In the fast pace of Silicon Valley, we’re often seeing start-ups and even mid-size businesses shooting from the hip in their efforts to gain awareness and leads within their target audience. Always, we ask them to stop and think about these questions:
- Can they define their target audience?
- What do they know about them?
- How capable are they in their ability to reach them on or offline?
- What are the results they’ve gained? Not just in clicks, but in converted sales.
- What’s the ROI by program?
More often than not, the marketers we’re speaking to answer these questions as best they can, but with little confidence.
Insights Should Drive Your Marketing
We’re all for testing various channels, especially those that carry a relatively low financial risk, such as Adwords and Facebook ads. But we’d be remiss as marketing consultants if we didn’t push our clients to do the following:
- Analyze first to inform your approach.
- Establish KPIs and set up the reporting mechanisms that provide the associated results.
- Test and prove before you spend too much.
Think about targeted marketing in terms of Newton’s law: for every action there is an equal and opposite reaction. If you allow insights to drive your marketing, you’ll achieve more relevant and timely messages to your target customers, which in turn yields a higher ROI.
For today, we’ll focus on explaining the most common analysis approaches, each which yield insights that will define your target as well as inform your channels, positioning, creative and offers.
The first step and the biggest effort in order to perform any marketing analysis, is to gather, match, merge and clean a customer database. Today, it’s a faster process than ever before, thanks to a better appreciation for the value of CRM, inexpensive (often Cloud) CRM systems that already contain the bulk of customer data, such as Salesforce, and off the shelf tools to match and analyze data, such as Tableau.
Depending on the number of data sources and cleanliness of the data, this process can take anywhere from one day to four months. Once done however, any number of sophisticated analyses can be performed that will have a significantly positive impact in improving the ROI of a targeted marketing program.
Key components in preparing data for marketing analysis include:
- Contact details – cleaning, normalizing and updating
- RFM (Recency, Frequency, Monetary) data/Sales data
- Third party data append (to add demographic, behavioral and psychographic attributes, most commonly gained from Acxiom or Experian)
1. Profile Analysis
It’s one of the easiest and fastest to complete, and doesn’t require statistician skills to do it. Essentially, profile analysis provides various insights on your customers in terms of their purchase behavior, demographics and psychographics. A myriad of findings will turn up, from book readership to device usage to occupation – all better informing the marketer about who their target customer is, through what channels to reach them, and what kinds of creative and offers may be successful.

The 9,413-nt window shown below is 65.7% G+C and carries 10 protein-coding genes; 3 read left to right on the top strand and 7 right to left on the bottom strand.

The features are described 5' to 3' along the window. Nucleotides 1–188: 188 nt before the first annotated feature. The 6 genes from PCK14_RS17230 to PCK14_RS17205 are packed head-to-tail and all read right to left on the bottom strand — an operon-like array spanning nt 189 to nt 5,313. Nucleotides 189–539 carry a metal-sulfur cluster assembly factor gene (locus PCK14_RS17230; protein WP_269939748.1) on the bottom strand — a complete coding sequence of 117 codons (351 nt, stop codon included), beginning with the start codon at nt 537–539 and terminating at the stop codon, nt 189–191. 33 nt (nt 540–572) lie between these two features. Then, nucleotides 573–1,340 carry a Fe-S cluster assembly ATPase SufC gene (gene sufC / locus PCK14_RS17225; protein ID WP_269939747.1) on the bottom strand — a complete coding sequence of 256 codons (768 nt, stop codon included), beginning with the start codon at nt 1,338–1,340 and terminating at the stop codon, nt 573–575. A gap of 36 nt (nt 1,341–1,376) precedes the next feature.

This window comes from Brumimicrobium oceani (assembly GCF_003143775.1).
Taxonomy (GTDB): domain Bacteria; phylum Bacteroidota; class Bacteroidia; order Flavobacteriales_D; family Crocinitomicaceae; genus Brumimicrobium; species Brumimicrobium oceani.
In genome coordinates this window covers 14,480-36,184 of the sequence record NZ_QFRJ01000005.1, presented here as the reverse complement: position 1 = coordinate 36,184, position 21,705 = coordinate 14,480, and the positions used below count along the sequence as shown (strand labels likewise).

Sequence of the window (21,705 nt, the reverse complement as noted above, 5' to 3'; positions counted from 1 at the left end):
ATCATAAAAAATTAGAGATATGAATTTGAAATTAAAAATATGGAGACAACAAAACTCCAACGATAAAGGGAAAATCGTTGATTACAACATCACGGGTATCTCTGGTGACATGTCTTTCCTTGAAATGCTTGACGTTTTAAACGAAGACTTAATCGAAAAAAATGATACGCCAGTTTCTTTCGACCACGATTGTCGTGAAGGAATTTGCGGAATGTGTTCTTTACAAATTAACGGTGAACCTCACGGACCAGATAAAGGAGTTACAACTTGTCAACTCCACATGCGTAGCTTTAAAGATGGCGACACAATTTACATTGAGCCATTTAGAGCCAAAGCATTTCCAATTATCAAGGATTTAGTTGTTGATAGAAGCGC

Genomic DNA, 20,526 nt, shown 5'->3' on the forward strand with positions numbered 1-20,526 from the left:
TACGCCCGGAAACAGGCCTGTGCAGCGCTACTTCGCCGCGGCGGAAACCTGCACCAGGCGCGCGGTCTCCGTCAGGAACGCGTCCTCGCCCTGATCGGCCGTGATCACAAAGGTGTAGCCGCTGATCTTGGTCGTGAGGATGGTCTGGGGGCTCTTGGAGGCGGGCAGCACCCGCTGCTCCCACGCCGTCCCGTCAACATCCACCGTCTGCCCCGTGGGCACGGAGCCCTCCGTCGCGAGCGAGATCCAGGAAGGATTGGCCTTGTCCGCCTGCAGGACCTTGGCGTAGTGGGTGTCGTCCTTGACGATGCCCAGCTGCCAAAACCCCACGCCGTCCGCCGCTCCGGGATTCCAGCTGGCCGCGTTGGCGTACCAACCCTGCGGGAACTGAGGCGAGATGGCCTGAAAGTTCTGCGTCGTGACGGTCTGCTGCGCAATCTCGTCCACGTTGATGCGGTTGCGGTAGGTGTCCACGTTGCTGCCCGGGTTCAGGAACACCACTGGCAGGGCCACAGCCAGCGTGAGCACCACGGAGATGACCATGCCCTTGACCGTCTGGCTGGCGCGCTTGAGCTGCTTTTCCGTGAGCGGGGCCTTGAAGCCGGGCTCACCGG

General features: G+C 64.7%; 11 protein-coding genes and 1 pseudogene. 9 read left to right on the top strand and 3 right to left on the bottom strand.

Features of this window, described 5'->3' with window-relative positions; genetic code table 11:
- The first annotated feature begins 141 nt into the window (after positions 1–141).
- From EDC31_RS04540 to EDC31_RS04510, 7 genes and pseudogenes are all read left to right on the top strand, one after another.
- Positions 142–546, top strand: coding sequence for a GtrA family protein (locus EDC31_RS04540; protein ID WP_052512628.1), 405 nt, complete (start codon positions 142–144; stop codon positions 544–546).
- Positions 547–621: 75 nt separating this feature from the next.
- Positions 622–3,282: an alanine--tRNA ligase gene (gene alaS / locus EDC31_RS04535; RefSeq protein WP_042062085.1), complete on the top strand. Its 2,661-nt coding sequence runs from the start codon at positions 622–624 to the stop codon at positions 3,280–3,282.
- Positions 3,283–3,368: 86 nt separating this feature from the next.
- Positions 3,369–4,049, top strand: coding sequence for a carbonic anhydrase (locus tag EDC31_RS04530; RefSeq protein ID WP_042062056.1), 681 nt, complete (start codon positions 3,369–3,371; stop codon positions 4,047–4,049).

2. Segmentation Analysis
If a marketer already knows how to group the leads or customers they want to reach, a segmentation analysis will essentially divvy up the Lead or Customer database into those groups and provide insights to describe them in terms of past purchase behavior, demos, etc.
3. Cluster Analysis
This approach requires a statistician. Simplified, the analysis will reveal the groups in one’s database that are similar to each other, drawing borders between customers who behave or look differently. Again, each cluster can then be described to inform the marketing approach to reach them.
Another of the more sophisticated analyses requiring a statistician, modeling has the best likelihood for payoff for businesses with a large database or a high-cost product. Modeling finds lookalikes to a group of leads or customers already known.
For example, a marketer may have a known set of “best” customers based on their lifetime value. A model will find other leads or customers who look just like your best customers – giving a score or ranking to the entire database. The higher the score, the more they look like your “best.” The marketer then has the opportunity to invest their marketing dollars to whatever database depth is deemed worthwhile (usually ranging from the top 1% to 30%, depending on the model effectiveness and marketing budget available) and weeding out the rest.
Models can be based on whatever the goal – whether that is an attrition or loyalty focus.
Don’t be wary of investing the time and money to analyze. A good consultant or agency will listen to your goals, understand the data you have at hand and make an approach recommendation to attain a better return on your marketing investments.